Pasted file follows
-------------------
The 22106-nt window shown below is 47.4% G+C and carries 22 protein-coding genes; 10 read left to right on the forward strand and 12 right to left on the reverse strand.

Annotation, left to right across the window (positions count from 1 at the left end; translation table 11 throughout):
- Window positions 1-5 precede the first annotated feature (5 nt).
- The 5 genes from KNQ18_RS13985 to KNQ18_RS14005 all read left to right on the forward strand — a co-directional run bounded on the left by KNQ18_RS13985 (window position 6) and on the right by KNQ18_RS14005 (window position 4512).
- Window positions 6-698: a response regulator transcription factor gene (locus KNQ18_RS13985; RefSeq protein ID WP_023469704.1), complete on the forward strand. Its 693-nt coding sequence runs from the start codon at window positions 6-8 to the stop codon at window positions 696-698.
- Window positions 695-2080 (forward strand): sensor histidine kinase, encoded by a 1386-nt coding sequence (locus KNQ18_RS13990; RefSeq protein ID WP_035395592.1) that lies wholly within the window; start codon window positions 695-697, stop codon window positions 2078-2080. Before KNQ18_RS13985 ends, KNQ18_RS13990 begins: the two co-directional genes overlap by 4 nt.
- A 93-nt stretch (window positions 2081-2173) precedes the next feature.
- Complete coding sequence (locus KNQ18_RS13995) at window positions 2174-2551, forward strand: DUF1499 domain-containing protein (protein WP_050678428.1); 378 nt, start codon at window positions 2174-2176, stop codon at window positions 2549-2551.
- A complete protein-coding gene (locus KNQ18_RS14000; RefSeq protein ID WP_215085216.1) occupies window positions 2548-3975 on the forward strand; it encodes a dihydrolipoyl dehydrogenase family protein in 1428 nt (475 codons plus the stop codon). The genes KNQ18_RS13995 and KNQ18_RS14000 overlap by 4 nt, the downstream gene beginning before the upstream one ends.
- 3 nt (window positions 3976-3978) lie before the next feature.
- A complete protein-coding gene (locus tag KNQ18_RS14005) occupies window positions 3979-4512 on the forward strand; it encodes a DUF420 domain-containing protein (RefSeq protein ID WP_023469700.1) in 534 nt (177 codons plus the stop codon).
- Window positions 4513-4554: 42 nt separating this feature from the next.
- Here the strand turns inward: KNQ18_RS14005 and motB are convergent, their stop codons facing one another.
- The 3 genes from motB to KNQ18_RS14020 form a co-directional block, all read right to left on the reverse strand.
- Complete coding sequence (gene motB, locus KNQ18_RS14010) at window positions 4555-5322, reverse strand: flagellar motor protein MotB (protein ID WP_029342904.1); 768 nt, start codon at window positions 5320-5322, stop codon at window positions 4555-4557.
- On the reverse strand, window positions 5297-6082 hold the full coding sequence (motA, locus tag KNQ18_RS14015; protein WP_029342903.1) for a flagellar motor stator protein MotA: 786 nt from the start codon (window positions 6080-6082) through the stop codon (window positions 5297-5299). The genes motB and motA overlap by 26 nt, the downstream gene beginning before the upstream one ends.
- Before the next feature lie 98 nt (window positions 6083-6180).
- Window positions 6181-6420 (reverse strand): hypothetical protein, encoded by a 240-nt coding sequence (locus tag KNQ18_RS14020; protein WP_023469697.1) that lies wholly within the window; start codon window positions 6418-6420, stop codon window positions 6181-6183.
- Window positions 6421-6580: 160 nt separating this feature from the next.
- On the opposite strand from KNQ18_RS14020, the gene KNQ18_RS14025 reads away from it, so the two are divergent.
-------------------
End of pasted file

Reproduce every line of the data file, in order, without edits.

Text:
The 22106-nt window shown below is 47.4% G+C and carries 22 protein-coding genes; 10 read left to right on the forward strand and 12 right to left on the reverse strand.

Annotation, left to right across the window (positions count from 1 at the left end; translation table 11 throughout):
- Window positions 1-5 precede the first annotated feature (5 nt).
- The 5 genes from KNQ18_RS13985 to KNQ18_RS14005 all read left to right on the forward strand — a co-directional run bounded on the left by KNQ18_RS13985 (window position 6) and on the right by KNQ18_RS14005 (window position 4512).
- Window positions 6-698: a response regulator transcription factor gene (locus KNQ18_RS13985; RefSeq protein ID WP_023469704.1), complete on the forward strand. Its 693-nt coding sequence runs from the start codon at window positions 6-8 to the stop codon at window positions 696-698.
- Window positions 695-2080 (forward strand): sensor histidine kinase, encoded by a 1386-nt coding sequence (locus KNQ18_RS13990; RefSeq protein ID WP_035395592.1) that lies wholly within the window; start codon window positions 695-697, stop codon window positions 2078-2080. Before KNQ18_RS13985 ends, KNQ18_RS13990 begins: the two co-directional genes overlap by 4 nt.
- A 93-nt stretch (window positions 2081-2173) precedes the next feature.
- Complete coding sequence (locus KNQ18_RS13995) at window positions 2174-2551, forward strand: DUF1499 domain-containing protein (protein WP_050678428.1); 378 nt, start codon at window positions 2174-2176, stop codon at window positions 2549-2551.
- A complete protein-coding gene (locus KNQ18_RS14000; RefSeq protein ID WP_215085216.1) occupies window positions 2548-3975 on the forward strand; it encodes a dihydrolipoyl dehydrogenase family protein in 1428 nt (475 codons plus the stop codon). The genes KNQ18_RS13995 and KNQ18_RS14000 overlap by 4 nt, the downstream gene beginning before the upstream one ends.
- 3 nt (window positions 3976-3978) lie before the next feature.
- A complete protein-coding gene (locus tag KNQ18_RS14005) occupies window positions 3979-4512 on the forward strand; it encodes a DUF420 domain-containing protein (RefSeq protein ID WP_023469700.1) in 534 nt (177 codons plus the stop codon).
- Window positions 4513-4554: 42 nt separating this feature from the next.
- Here the strand turns inward: KNQ18_RS14005 and motB are convergent, their stop codons facing one another.
- The 3 genes from motB to KNQ18_RS14020 form a co-directional block, all read right to left on the reverse strand.
- Complete coding sequence (gene motB, locus KNQ18_RS14010) at window positions 4555-5322, reverse strand: flagellar motor protein MotB (protein ID WP_029342904.1); 768 nt, start codon at window positions 5320-5322, stop codon at window positions 4555-4557.
- On the reverse strand, window positions 5297-6082 hold the full coding sequence (motA, locus tag KNQ18_RS14015; protein WP_029342903.1) for a flagellar motor stator protein MotA: 786 nt from the start codon (window positions 6080-6082) through the stop codon (window positions 5297-5299). The genes motB and motA overlap by 26 nt, the downstream gene beginning before the upstream one ends.
- Before the next feature lie 98 nt (window positions 6083-6180).
- Window positions 6181-6420 (reverse strand): hypothetical protein, encoded by a 240-nt coding sequence (locus tag KNQ18_RS14020; protein WP_023469697.1) that lies wholly within the window; start codon window positions 6418-6420, stop codon window positions 6181-6183.
- Window positions 6421-6580: 160 nt separating this feature from the next.
- On the opposite strand from KNQ18_RS14020, the gene KNQ18_RS14025 reads away from it, so the two are divergent.